I Have Been Charged With a Misdemeanor, Now What? (Step 5, Sentencing)
If you have been given a citation, arrested, or served with a summons for a misdemeanor offense, you probably want to know what is going to happen next. If you have never been charged with a crime it is totally understandable to be confused and concerned about the immediate consequences, and if you have been through “the system” before, understanding the rules and procedures of a misdemeanor case will enable you to properly exercise your rights. These articles were written to highlight and explain the procedure through which misdemeanor cases are processed in the limited jurisdiction courts.
“I Have Been Charged With a Misdemeanor, Now What?“
If a defendant pleads guilty at the change of plea hearing or is found guilty at trial, the judge will generally proceed straight to sentencing. A defendant does have a right right to wait seven (7) days before being sentenced, but in most cases usually will proceed with sentencing immediately.
After a trial, the judge will have the most discretion in the sentencing of the defendant. The judge is only restricted by the statutory limits of the class of misdemeanor of the defendant's conviction. Most serious class 1 misdemeanors have a restriction of up to six (6) months in jail or up to a $2,500 fine and any other term of probation the judge finds appropriate. A defendant, for example might be ordered to participate in counseling, community work service, have no contact with any victims, or report to a probation officer.
If a defendant pleads guilty under the terms of a stipulated plea agreement, the judge must decide whether to accept the sentencing limitations or reject the limitations under the plea agreement. If a judge does restrict the limitations, the defendant will be given the opportunity to withdraw the guilty plea. Usually the plea agreement substantially reduces the exposure of any possible sentence, whether it is an agreed upon predetermined sentence or a limitation of the sentence range (jail time, fine etc.).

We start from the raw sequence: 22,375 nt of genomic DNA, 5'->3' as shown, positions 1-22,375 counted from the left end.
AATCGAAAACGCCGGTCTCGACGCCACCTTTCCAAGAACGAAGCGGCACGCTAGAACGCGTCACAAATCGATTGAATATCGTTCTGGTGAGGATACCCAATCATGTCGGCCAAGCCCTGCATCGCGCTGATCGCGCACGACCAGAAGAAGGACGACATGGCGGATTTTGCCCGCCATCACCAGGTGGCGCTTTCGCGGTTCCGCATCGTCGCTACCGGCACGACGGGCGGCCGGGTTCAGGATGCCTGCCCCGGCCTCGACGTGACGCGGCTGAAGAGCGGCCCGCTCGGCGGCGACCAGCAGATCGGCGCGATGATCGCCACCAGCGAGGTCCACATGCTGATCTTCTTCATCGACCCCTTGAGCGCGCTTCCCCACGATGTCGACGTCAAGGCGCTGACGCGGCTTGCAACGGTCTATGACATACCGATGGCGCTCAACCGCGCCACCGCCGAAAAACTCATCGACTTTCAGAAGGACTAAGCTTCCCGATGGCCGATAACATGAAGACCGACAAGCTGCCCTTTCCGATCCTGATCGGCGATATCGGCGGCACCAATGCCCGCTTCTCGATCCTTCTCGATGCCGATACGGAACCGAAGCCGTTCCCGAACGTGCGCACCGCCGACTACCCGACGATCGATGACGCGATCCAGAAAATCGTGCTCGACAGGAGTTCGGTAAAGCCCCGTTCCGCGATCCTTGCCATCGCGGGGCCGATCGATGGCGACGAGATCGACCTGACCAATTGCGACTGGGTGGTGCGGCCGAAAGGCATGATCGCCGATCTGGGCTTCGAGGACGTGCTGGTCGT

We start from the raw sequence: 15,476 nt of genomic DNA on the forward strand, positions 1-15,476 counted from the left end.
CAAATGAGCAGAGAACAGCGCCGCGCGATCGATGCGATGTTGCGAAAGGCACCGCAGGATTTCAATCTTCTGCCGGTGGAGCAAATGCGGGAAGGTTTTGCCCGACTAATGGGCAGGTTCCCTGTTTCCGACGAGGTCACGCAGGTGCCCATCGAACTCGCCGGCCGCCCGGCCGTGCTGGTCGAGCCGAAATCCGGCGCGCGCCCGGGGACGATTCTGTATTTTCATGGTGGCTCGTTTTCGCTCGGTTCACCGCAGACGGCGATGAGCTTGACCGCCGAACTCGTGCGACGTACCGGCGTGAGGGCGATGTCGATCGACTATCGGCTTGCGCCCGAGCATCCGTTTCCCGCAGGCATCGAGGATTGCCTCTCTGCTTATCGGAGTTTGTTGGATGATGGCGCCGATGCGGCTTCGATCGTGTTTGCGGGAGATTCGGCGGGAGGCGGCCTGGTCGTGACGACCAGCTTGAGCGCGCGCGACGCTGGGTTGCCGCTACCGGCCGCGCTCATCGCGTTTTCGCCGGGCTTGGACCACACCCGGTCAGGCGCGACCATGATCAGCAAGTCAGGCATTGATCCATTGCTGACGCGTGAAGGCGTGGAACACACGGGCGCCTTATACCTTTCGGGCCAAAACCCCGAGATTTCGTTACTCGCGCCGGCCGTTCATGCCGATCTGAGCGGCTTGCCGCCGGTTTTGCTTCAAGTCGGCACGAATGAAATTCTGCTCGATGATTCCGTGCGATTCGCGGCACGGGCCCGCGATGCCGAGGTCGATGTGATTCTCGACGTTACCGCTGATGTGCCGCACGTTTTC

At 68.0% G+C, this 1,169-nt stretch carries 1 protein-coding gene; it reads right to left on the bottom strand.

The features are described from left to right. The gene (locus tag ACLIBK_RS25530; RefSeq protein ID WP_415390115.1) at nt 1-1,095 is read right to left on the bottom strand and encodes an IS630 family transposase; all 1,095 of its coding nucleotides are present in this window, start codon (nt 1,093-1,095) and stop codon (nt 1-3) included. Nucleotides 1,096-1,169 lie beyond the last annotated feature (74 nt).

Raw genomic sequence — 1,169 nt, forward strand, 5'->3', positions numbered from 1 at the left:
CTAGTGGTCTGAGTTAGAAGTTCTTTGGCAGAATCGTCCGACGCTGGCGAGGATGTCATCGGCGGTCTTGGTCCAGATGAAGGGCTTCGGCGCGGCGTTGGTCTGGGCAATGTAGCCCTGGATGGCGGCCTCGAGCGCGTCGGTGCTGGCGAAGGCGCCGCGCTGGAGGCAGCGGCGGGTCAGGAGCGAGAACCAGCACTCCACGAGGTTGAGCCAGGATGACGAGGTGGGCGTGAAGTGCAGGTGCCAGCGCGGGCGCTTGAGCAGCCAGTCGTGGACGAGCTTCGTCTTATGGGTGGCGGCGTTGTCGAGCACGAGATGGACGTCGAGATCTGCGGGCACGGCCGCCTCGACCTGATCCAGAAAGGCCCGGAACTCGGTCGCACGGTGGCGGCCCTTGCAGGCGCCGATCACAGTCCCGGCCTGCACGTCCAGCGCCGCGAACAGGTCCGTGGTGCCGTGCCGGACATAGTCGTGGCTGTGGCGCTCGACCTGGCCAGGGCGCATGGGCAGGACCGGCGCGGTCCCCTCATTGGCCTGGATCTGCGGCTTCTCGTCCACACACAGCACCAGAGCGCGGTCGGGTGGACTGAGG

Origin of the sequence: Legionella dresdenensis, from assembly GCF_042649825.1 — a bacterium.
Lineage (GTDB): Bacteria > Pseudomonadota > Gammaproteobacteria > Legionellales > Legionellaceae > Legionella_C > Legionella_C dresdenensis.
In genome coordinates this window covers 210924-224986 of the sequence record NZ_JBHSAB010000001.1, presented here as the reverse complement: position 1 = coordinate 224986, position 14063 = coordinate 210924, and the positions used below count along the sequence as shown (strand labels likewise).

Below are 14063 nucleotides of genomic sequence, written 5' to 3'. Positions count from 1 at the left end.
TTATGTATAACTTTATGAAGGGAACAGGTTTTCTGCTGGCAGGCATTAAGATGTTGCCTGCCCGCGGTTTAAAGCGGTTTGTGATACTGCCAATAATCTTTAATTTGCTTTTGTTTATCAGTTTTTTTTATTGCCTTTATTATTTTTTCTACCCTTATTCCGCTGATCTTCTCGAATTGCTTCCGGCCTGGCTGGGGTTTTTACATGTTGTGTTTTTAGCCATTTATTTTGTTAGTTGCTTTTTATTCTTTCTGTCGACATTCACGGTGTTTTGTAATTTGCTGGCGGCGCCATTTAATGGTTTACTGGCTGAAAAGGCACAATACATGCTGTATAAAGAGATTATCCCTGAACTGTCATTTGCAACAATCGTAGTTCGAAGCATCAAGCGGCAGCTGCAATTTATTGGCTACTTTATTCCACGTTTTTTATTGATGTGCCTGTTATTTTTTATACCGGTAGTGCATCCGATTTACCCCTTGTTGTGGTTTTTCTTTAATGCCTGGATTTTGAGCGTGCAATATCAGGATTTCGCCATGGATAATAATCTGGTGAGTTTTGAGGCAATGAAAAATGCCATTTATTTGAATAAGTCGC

Both parties will present arguments on suggested sentencing to give the defendant. A prosecutor may give reasons for why any sentencing limitation under the plea agreement is appropriate or argue as to what sentence or punishment is appropriate. The views of the victim and circumstances of the case are usually presented to support these arguments. Defense counsel will usually present and argue facts in mitigation to persuade the judge to give the most lenient and appropriate sentence possible.
The judge will then render sentence. If ordered to pay a fine a defendant can make arrangements with the court to make payments (with a $20 time payment fee imposed). If ordered to serve jail time, the judge will give credit for any time served, and give a date for the defendant to report to jail. Most defendants are given summary probation and do not have to report to a probation officer. For some serious cases or repeat offender, a defendant may be ordered to report to a probation officer under supervised probation following the sentencing.